I think sometimes that there's an anti-everyone agenda, though, UQD. Mothers who work outside the home are selfish career women who should never have had children while mothers who don't work outside the home are setting bad examples to their children and sponging off men. Men who stay at home are at least sometimes saints (although admittedly sometimes they are weirdos because it's just not natural, is it?) and men who got out to work are at least sometimes dedicated breadwinners providing for their families (although sometimes they are obsessive workaholics who are detached from their children's lives). Sigh.
And actually yes -- IIRC that "75% of women don't want to work" figure was in response to a question "if money weren't an issue [i.e. assume you had plenty of money without working], would you choose to go to work" or something like that. Which is a very different question from "were you unwilling to go back to work after you had children?".
I think there is nothing surprising in the 'finding' that achieving a balanced life for all family members is positive.
I really didn't want to go back to work. I felt so awful and resentful at the time, and I still feel that I somehow betray my young children whenever I leave them: they both shared this opinion, although DS is much happier now that he's nearly 5. My DD was incredibly distressed as I set off for work this morning, although DH (off work atm) assured me she was happy again within a few minutes. So that can be shite shite shite.
However, my life is very balanced (3 days enjoyable work within office hours, 2 days with both my children as sole carer, then 2 days with DH added in to the mix) - and I'm pretty satisfied with it. I get lots of quality time with my children (I do little else when I'm not in work) and I get to use my brain and talk to grown ups (plus use the lavatory in peace) for 21 hours a week. Bonza.
I think my children would have rather I stayed at home with them, but I'm --utterly crap-- not that great at sustaining Happy Mummy through prolonged periods of caring for them. I get tired, I feel resentful, I am snappy, I run out of enthusiasm; it's not a pretty sight and I don't think the children have a good time when I'm like that.
As long as you find good childcare and keep the hours reasonable, most children cope well. My kids do all kind of creative stuff that I would never dream of and the staff are far more patient and calm than I am.
I still envy SAHM, though. I will always feel guilty for putting babies into childcare when they were 9 months old.
I think the "3/4 of women don't want to return to work" is probably true, but also probably too simplistic.
Given the choice, I would probably not have returned to work after DS1. Yet after the first couple of months I was very glad to have done it.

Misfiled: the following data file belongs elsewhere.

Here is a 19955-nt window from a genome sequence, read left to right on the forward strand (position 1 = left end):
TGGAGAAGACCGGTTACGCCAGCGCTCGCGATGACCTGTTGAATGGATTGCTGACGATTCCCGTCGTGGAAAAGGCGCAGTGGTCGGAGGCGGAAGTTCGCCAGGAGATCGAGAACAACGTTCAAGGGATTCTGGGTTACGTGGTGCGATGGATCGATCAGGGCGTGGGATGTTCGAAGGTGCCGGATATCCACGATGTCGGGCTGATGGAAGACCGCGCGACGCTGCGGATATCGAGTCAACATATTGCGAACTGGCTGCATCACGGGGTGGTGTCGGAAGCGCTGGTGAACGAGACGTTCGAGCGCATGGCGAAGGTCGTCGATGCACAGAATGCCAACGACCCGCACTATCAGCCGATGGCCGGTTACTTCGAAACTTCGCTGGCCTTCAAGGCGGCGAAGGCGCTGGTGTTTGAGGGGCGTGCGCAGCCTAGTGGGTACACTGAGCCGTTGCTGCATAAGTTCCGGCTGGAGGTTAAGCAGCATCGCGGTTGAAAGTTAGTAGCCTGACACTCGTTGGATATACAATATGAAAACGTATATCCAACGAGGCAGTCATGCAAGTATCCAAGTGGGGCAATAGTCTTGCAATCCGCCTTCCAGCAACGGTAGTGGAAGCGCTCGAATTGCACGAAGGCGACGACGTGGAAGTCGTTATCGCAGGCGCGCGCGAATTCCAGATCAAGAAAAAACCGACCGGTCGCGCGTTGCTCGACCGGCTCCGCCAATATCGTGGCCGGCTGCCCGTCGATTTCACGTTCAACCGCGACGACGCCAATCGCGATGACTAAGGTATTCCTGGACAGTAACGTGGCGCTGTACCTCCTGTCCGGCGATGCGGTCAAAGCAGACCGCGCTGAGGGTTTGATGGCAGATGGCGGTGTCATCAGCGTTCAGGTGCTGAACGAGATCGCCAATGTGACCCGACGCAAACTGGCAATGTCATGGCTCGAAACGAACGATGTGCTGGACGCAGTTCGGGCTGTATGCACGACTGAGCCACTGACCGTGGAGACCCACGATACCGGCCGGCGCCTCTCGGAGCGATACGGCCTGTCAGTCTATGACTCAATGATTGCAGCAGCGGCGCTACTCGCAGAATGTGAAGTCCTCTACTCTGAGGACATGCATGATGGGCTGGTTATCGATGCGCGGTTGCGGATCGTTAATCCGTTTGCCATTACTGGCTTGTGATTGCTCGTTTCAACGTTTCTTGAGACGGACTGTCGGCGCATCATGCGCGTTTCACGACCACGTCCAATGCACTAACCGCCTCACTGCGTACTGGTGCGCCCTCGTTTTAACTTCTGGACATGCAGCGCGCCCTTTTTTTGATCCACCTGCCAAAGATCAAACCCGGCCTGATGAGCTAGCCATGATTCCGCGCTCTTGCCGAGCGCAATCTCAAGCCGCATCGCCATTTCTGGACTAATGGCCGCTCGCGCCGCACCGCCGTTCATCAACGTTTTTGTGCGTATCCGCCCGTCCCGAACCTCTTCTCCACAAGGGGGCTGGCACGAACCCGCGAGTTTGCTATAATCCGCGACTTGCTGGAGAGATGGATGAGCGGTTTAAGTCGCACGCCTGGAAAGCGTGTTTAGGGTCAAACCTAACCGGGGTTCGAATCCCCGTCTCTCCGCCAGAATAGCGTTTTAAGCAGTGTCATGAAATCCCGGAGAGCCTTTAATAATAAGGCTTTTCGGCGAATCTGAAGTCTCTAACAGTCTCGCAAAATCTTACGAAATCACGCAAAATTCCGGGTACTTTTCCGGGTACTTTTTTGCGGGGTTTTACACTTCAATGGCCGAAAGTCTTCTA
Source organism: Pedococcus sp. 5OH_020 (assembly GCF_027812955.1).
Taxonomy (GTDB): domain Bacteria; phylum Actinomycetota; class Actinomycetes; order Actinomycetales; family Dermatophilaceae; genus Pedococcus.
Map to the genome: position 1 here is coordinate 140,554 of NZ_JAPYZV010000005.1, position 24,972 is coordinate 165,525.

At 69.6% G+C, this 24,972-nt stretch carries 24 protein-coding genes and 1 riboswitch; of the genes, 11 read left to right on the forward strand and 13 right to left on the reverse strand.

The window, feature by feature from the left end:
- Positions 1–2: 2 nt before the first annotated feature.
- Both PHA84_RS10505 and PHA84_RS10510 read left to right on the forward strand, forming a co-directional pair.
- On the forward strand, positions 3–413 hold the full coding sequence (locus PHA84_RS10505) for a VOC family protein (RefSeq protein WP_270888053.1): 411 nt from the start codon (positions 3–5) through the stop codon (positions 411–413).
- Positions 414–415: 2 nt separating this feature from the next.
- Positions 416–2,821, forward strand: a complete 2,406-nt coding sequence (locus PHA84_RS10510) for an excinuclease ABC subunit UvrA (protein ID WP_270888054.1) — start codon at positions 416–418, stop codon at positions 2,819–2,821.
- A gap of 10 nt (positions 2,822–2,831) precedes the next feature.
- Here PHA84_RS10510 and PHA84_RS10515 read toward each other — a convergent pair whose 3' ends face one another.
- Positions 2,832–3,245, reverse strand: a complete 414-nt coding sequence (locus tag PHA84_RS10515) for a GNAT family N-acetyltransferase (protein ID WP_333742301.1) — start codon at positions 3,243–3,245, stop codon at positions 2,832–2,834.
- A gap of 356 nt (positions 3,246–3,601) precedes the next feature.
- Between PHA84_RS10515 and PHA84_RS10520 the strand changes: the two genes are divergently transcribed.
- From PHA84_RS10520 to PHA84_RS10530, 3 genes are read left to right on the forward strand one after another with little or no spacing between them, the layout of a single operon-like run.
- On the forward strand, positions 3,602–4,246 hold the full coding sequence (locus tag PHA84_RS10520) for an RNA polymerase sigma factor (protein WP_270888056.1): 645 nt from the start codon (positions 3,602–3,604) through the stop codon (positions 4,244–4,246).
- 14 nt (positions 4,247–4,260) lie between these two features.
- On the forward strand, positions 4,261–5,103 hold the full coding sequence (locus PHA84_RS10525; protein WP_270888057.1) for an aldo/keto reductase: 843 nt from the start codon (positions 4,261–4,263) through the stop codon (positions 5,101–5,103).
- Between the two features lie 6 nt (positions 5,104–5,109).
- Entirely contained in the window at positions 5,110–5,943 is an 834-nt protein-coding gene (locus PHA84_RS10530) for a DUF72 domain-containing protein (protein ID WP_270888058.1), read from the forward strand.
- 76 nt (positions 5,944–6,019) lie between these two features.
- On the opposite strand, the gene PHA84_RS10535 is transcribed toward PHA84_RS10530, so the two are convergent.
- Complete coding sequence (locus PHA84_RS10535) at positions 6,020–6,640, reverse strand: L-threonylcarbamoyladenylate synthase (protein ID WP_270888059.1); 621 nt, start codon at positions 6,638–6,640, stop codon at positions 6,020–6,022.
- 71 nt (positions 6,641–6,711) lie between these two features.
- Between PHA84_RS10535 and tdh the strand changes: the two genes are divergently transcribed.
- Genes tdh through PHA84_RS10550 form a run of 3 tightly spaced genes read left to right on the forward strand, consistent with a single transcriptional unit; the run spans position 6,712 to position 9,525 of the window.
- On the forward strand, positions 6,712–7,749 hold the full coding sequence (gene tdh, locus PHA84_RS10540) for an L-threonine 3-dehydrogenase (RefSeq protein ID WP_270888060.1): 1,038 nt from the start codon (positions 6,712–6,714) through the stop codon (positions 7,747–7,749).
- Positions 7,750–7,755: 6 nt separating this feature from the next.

I'm sure if you ask women on their first day back to work you probably do get a lot of tears and angst. But 1, 2 or even 5 years down the line, you might get a very different response.
I don't think this report in any way gives the definitive answer - but if nothing else, it's nice to see acknowledgement of the fact that it's rarely a straight choice between full-time mother or full-time nursery. There are so many shades in between, not least shared care between parents, part time work, etc etc.
Agree re the 75% not wanting to go back to work: if I didn't have to, I wouldn't have.
I might even have bought a bit of childcare at some stage ...
And prof layton's point is good.
let's face it - if you asked NON-parents if they would like to give up work if money weren't an issue, you'd probably get 75% of them saying they'd like to stay home too!
Many people work to pay the bills rather than for the high octane joy of tapping keys all day - is that really such a surprise, kids or no kids?
I do despair at the comments below the line on the Guardian website though.
It seems that women can never win and are bombarded with vitriol no matter what they do. It saddens me so much when all of the mums I know, full-time/part-time/SAH or whatever ALL put their kids first and ALL love their kids to bits. Heaven forbid any mum can just be trusted to do the best for her and her child.
I often seem to meet the attitude that its only ok to work if its for "essentials" and you "need" to to keep your roof there and not just because its quite nice actually being independently financially secure and having a challenging and rewarding job which fulfills you as a person and you actually enjoy. No one has ever asked my husband if he feels guilty going to work, no one has asked how he copes being away from DH or implied he is a bad parent for working. Its happened to me a bunch of times - which is just lovely.
And you know what if that challenging and rewarding job which fulfills you as a person and you actually enjoy is being at home with the kids full time well that's great too. It can be hard work, without thanks most of the time and an important job to do.
rant over I just wish we would stop beating each other over the head and acknowledge that there is no one size fits all right answer.